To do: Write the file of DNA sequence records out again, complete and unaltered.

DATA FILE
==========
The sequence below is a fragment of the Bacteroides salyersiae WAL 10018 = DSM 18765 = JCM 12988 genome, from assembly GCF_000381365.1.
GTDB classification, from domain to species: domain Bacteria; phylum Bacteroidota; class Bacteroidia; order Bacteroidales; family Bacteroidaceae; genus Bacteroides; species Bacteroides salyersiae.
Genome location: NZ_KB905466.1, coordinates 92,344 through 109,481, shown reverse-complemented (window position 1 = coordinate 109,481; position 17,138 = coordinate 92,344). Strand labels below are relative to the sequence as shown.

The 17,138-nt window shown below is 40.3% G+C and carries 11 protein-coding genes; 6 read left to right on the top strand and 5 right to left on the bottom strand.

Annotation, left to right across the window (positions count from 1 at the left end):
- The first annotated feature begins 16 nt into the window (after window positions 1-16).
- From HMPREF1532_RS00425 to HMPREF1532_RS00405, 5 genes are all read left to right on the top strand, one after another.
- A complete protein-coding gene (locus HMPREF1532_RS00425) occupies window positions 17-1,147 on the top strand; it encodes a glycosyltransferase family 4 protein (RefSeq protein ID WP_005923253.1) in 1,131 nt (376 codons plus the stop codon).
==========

The sequence below is a fragment of the Bacteroides salyersiae WAL 10018 = DSM 18765 = JCM 12988 genome, from assembly GCF_000381365.1.
GTDB classification, from domain to species: domain Bacteria; phylum Bacteroidota; class Bacteroidia; order Bacteroidales; family Bacteroidaceae; genus Bacteroides; species Bacteroides salyersiae.
Genome location: NZ_KB905466.1, coordinates 92,344 through 109,481, shown reverse-complemented (window position 1 = coordinate 109,481; position 17,138 = coordinate 92,344). Strand labels below are relative to the sequence as shown.

The 17,138-nt window shown below is 40.3% G+C and carries 11 protein-coding genes; 6 read left to right on the top strand and 5 right to left on the bottom strand.

Annotation, left to right across the window (positions count from 1 at the left end):
- The first annotated feature begins 16 nt into the window (after window positions 1-16).
- From HMPREF1532_RS00425 to HMPREF1532_RS00405, 5 genes are all read left to right on the top strand, one after another.
- A complete protein-coding gene (locus HMPREF1532_RS00425) occupies window positions 17-1,147 on the top strand; it encodes a glycosyltransferase family 4 protein (RefSeq protein ID WP_005923253.1) in 1,131 nt (376 codons plus the stop codon).